Moon Kats Tea Shoppe: A Great Place for Lunch, Tea, and Dessert

Moon Kats is hands down my favorite place to get a light lunch, enjoy a cup of tea, or forget my worries in one of their decadent desserts.  It’s a place that I visit over and over again and I don’t think I’ll ever tire of it.

When you step into Moon Kats, it feels like house, no like a home, than a restaurant. Tables are casually scattered around and there’s a sitting area complete with a fireplace. It’s a comfy place that invites you to sit down and enjoy yourself for awhile.

Then you’ll begin to notice something. There are cats. Everywhere. Moon Kats is inspired by the owners two cats and they take this quite seriously. The cat lovers among us will love this and if you don’t like cats, well just concentrate on the food and tea.

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The people who work here are fabulous. They’re so nice and accommodating and they’re also very knowledgeable about their tea selection and will help you find something that you’ll love.

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Their tea menu is HUGE.  There are two pages full of teas including black, Darjeeling, earl grey, oolong, chai, herbal, green, white, mate, and rooibos in just about every flavor and variety you can imagine. I’m not a big tea drinker but I always enjoy teas that I get here. You can order the tea by the cup or by the pot, and it’s served in adorable cups.

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They have a simple lunch menu that includes sandwiches, salads, and soups. This food is delicious. I’ve tried quite a few of the sandwiches and soups and I’ve loved every one.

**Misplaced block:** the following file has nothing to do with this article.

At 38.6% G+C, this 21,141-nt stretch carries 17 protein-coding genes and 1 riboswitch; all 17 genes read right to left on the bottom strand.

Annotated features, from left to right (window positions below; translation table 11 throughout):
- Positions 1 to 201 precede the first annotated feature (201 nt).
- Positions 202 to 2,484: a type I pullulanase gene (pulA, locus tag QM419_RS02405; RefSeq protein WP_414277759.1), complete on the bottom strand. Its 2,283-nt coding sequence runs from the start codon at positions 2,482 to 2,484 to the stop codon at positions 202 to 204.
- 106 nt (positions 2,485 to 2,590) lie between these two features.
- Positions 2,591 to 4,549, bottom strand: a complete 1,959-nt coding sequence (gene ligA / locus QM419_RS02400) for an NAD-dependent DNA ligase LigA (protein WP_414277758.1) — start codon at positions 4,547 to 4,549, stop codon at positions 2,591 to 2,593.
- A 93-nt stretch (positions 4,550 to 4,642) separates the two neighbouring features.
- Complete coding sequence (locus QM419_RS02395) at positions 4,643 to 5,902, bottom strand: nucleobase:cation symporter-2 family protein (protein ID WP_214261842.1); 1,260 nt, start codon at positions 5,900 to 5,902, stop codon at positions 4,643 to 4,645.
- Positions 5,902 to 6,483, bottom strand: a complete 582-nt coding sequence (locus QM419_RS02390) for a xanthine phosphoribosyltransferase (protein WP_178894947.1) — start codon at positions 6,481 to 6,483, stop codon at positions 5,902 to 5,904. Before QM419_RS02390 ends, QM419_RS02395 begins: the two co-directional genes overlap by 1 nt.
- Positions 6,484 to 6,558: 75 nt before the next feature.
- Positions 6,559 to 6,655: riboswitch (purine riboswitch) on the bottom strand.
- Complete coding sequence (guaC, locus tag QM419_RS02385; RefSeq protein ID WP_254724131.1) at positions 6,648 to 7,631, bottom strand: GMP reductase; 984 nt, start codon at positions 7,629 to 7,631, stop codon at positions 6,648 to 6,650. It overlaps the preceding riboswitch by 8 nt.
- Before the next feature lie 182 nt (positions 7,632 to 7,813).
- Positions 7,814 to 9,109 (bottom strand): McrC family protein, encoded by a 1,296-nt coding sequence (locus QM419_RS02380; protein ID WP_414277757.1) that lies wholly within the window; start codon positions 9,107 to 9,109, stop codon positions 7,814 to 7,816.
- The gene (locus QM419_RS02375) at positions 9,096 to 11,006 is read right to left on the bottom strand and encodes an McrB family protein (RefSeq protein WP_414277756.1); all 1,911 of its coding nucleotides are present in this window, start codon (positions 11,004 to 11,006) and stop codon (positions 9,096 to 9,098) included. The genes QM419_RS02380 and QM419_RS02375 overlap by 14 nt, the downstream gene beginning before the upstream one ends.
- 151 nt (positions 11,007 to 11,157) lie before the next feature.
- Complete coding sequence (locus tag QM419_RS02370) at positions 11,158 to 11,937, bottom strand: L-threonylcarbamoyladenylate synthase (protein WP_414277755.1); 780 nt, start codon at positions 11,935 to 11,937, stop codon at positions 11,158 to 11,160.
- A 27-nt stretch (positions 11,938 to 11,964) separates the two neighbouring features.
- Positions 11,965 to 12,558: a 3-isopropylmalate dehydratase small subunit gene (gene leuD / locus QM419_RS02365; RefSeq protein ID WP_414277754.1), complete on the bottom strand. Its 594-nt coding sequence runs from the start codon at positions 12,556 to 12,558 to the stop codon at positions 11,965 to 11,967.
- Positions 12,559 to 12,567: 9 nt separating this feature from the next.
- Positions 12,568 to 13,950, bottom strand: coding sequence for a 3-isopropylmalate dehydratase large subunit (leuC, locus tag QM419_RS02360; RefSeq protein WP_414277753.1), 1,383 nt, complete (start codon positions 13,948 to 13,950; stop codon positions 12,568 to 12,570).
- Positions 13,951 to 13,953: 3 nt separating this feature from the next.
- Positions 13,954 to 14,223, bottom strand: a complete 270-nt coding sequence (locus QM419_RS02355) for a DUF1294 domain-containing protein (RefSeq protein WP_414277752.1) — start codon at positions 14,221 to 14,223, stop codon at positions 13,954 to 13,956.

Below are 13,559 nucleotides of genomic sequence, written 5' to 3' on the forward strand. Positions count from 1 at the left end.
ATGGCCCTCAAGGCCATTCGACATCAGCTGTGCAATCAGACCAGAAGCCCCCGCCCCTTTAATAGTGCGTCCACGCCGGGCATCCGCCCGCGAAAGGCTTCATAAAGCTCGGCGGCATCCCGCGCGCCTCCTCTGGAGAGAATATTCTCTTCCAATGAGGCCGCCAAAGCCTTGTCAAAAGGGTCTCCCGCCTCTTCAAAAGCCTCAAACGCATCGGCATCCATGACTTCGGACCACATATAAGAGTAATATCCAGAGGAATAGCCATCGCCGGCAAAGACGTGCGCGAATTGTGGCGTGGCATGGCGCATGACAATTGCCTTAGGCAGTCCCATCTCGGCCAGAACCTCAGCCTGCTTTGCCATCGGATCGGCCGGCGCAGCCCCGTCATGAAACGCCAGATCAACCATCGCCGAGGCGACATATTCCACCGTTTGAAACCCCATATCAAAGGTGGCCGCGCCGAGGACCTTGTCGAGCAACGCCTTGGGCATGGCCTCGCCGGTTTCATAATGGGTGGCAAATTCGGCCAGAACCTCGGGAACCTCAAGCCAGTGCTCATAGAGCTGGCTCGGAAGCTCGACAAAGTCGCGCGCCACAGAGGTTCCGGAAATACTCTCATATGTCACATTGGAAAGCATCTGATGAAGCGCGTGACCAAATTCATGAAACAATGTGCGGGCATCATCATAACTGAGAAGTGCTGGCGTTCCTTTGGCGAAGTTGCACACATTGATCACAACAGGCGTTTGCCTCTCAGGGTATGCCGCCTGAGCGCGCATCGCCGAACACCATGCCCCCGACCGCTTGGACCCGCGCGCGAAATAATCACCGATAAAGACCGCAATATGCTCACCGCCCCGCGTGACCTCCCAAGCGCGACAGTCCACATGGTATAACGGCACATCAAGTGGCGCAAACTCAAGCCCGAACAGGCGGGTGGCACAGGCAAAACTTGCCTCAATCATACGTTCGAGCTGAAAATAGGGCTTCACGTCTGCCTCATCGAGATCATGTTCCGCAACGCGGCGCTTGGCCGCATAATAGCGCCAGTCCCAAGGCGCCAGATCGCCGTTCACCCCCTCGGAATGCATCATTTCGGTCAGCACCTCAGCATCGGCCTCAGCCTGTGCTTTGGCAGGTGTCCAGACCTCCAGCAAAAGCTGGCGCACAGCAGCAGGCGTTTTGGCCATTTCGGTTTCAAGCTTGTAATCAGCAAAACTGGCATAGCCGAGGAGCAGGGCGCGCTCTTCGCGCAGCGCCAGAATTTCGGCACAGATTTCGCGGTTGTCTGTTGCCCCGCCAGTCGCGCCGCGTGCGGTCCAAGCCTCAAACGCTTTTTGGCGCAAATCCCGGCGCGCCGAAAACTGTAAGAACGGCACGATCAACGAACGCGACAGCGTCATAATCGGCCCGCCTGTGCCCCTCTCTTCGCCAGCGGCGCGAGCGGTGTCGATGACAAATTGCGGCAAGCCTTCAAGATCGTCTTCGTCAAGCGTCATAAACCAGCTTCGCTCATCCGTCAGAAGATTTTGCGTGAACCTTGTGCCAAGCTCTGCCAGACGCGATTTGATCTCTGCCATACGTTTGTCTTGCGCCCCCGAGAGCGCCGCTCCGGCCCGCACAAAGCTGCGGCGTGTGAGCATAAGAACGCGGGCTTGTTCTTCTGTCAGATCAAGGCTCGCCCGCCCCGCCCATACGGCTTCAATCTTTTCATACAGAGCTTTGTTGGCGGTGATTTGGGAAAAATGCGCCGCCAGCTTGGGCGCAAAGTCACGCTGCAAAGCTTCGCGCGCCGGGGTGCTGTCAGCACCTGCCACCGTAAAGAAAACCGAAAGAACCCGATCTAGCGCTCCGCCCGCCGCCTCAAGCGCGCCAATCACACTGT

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It’s the perfect portion for lunch. Enough to fill you up, but not enough so you have to roll yourself through town.

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Now the desserts are truly something special. After you’ve had your lunch, you can go up to the counter and check out all the desserts. They have a wide range of sweets to tempt you including cake, cupcakes, cookies, scones, brownies, and they even have some gluten free items.

One of the more unique desserts they have is an Earl Grey cake served with lemon curd and coddled cream. It goes perfect with a cup of tea.

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Moon Kats also serves a high tea where you can order tea sandwiches, scones, and tea. They also have a brunch on Sunday. I’ve yet to partake in either of these but you can bet I’ll get there as soon as I can.

Check the Moon Kats website for their current hours and updated menus.

The Birch Ruins and Cabin

Across the street from Sunrise Ridge, in the Knoll-Willows Nature Preserve, you’ll notice two interesting structures that have some interesting history to them and are both on on the state register of historic places.

Birch Ruins in Estes Park, Colorado

Birch Ruins in Estes Park, Colorado © Tim Fisher

Looking south up on the ridge, you’ll see a decaying stone structure – this is Birch Ruins. Albert Birch, then editor of the Denver Post, built the Birch Bungalow in 1907 and unfortunately shortly after it burned down from a house fire caused by the fire place. It was supposedly a stunning bungalow before the tragic accident, large windows showcasing the mountain view, a huge fireplace, and a wraparound stone porch made it a small but magnificent mountain getaway.